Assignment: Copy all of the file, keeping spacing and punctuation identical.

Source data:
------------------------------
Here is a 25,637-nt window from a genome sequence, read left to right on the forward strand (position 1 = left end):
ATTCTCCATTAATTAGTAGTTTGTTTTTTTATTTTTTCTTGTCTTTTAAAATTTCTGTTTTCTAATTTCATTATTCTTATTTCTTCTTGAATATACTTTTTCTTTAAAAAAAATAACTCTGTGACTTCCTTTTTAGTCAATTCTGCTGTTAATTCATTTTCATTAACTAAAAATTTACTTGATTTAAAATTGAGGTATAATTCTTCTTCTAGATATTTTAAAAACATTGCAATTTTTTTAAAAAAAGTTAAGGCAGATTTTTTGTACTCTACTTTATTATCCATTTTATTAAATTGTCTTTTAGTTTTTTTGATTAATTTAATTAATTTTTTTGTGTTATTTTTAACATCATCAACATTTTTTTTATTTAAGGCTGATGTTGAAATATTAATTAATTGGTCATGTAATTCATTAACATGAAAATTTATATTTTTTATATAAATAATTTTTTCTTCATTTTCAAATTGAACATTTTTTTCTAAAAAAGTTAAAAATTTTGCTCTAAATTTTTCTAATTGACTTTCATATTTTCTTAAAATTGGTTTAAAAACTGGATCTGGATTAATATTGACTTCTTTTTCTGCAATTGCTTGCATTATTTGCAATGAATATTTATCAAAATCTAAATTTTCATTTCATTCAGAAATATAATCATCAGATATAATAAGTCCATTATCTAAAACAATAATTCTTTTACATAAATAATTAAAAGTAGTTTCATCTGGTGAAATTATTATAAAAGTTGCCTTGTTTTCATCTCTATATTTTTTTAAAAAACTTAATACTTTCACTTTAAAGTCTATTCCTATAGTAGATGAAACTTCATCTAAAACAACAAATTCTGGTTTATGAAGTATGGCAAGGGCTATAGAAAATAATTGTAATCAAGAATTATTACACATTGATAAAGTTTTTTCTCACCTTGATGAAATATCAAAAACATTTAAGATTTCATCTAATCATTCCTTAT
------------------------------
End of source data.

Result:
Here is a 25,637-nt window from a genome sequence, read left to right on the forward strand (position 1 = left end):
ATTCTCCATTAATTAGTAGTTTGTTTTTTTATTTTTTCTTGTCTTTTAAAATTTCTGTTTTCTAATTTCATTATTCTTATTTCTTCTTGAATATACTTTTTCTTTAAAAAAAATAACTCTGTGACTTCCTTTTTAGTCAATTCTGCTGTTAATTCATTTTCATTAACTAAAAATTTACTTGATTTAAAATTGAGGTATAATTCTTCTTCTAGATATTTTAAAAACATTGCAATTTTTTTAAAAAAAGTTAAGGCAGATTTTTTGTACTCTACTTTATTATCCATTTTATTAAATTGTCTTTTAGTTTTTTTGATTAATTTAATTAATTTTTTTGTGTTATTTTTAACATCATCAACATTTTTTTTATTTAAGGCTGATGTTGAAATATTAATTAATTGGTCATGTAATTCATTAACATGAAAATTTATATTTTTTATATAAATAATTTTTTCTTCATTTTCAAATTGAACATTTTTTTCTAAAAAAGTTAAAAATTTTGCTCTAAATTTTTCTAATTGACTTTCATATTTTCTTAAAATTGGTTTAAAAACTGGATCTGGATTAATATTGACTTCTTTTTCTGCAATTGCTTGCATTATTTGCAATGAATATTTATCAAAATCTAAATTTTCATTTCATTCAGAAATATAATCATCAGATATAATAAGTCCATTATCTAAAACAATAATTCTTTTACATAAATAATTAAAAGTAGTTTCATCTGGTGAAATTATTATAAAAGTTGCCTTGTTTTCATCTCTATATTTTTTTAAAAAACTTAATACTTTCACTTTAAAGTCTATTCCTATAGTAGATGAAACTTCATCTAAAACAACAAATTCTGGTTTATGAAGTATGGCAAGGGCTATAGAAAATAATTGTAATCAAGAATTATTACACATTGATAAAGTTTTTTCTCACCTTGATGAAATATCAAAAACATTTAAGATTTCATCTAATCATTCCTTAT